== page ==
AFCIs on Split Phase Circuits

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  #1  
Old 01-02-13, 04:24 PM
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AFCIs on Split Phase Circuits

I would like to upgrade the bedroom 20 amp circuits to AFCI circuits. The problem is that all the 20 amp circuits are wired split phase, (I hope that is the correct term, wired using one neutral and two hots on opposite breaker positions). Am I out of luck or is there a solution out there for me?
 
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Old 01-02-13, 04:35 PM
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The correct term is a multi-wired branch circuit. Unless your brand of panel has a 2 pole AFCI breaker you are out of luck. IIRC there is only one brand of 2 pole AFCI available.
 
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Old 01-02-13, 04:45 PM
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I found them. It is a Cuttler Hammer panel. At $150 each, I think I will think about it. Thanks for the info.
 
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Old 01-02-13, 06:57 PM
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If I were you, I would wait a while. While I haven't heard of anything yet, I suspect there will be AFCI devices coming out in the near future.
 
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Old 01-02-13, 07:11 PM
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Thanks. I will wait a while and then take another look. I guess the multi-wired branch circuit idea was not too popular.
 
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Old 01-02-13, 08:02 PM
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AFCI receptacles are supposedly available but back-ordered -
Leviton - AFTR1-I, Arc Fault/Tamper Receptacles, Tamper Resistant, Wiring Devices - Platt Electric Supply
You would use two on a MWBC so it would still cost you $75. Code says they need to be first receptacle on circuit which can be challenging enough without it being a MWBC.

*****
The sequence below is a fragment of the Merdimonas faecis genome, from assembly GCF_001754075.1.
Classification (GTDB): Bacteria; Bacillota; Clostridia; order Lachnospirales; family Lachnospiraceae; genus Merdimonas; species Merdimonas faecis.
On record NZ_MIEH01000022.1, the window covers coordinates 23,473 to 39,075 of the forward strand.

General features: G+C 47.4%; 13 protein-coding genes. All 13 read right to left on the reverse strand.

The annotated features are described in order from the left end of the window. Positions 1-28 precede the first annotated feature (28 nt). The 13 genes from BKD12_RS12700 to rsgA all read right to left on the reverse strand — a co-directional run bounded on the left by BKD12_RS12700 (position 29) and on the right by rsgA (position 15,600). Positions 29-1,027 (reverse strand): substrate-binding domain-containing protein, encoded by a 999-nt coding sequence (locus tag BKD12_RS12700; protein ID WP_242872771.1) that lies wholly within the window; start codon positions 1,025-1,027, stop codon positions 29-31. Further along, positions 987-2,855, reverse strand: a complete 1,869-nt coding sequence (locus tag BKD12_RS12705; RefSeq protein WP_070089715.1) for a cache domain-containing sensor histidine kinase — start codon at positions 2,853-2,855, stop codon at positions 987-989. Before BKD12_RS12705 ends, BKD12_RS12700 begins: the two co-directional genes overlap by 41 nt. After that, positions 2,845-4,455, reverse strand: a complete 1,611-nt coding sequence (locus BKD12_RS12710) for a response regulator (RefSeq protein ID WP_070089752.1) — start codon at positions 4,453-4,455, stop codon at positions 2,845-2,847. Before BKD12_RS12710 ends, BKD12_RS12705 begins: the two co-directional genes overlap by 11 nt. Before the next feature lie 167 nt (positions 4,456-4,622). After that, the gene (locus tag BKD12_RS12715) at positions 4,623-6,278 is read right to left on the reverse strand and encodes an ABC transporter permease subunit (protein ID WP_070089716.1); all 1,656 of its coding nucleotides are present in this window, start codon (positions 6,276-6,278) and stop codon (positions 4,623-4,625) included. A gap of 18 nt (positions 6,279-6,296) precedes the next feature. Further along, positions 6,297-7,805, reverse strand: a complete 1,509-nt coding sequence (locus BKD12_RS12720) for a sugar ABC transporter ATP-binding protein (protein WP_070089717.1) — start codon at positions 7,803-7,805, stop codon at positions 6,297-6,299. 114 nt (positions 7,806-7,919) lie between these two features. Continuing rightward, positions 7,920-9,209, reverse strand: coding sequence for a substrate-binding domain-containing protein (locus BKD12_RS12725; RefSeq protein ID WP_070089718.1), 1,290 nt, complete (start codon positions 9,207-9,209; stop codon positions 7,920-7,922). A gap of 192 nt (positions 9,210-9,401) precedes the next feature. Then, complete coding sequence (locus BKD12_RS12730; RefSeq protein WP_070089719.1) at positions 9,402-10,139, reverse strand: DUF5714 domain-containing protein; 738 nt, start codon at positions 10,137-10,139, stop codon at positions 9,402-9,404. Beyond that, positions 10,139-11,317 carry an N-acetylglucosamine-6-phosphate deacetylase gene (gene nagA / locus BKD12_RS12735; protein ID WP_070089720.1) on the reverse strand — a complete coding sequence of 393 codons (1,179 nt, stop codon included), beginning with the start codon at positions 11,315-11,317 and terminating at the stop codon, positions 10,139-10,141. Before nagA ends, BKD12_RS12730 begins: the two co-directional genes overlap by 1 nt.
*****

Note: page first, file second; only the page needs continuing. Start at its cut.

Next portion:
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Old 01-03-13, 04:08 PM
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I guess the multi-wired branch circuit idea was not too popular.
It is very popular, and used all the time. Just not as much in today's homes as the code is trying to make it more difficult to use them. There can be hazards when working with them which is why it is not a good idea to work on electrical circuits if you do not know what your are doing.

Code says they need to be first receptacle on circuit which can be challenging enough without it being a MWBC.
I do not have the 2011 code book in front of me, but I believe the current code requires a circuit, that is protected by an AFCI, is protected along it's entire length. This means that it can only be achieved by a breaker. IIRC there are some changes coming to allow the use of devices for existing installations in 2013.
 
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Old 01-03-13, 06:07 PM
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I believe the current code requires a circuit, that is protected by an AFCI, is protected along it's entire length.
Just working from memory here, but isn't there an exception to the entire length of the homerun being AFCI protected if it is in metallic conduit or metal clad cable?
 
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Old 01-03-13, 06:53 PM
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Yes, Exception #1 allows the use of RMC, IMC, EMT or steel armored AC to the first outlet. You can then install the AFCI at that outlet. Not sure why they don't accept steel armored MC cable. This is out of the 2008 Code.
 
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Old 01-04-13, 06:18 PM
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Right from the product flyer I found at the link above.

Exception 1: AFCI protection can be of the branch-circuit type located at the first outlet if the circuit conductors are installed in RMC, IMC, EMT or Type MC or steel armored Type AC cable meeting requirements of 250.118, and the AFCI device is contained in a metal outlet or junction box.
In addition, why would the homerun need to be in metallic conduit or flexible metallic cable since, the Leviton device protects both downstream of the AFCI device and UPSTREAM as well.

parallel and series arcing. Similar to GFCIs, AFCI receptacles provide feed-through protection and are able to detect
downstream arc-faults, both parallel and series, as well as upstream series arc-faults
I wonder what he 2014 version of the NEC will say?
 
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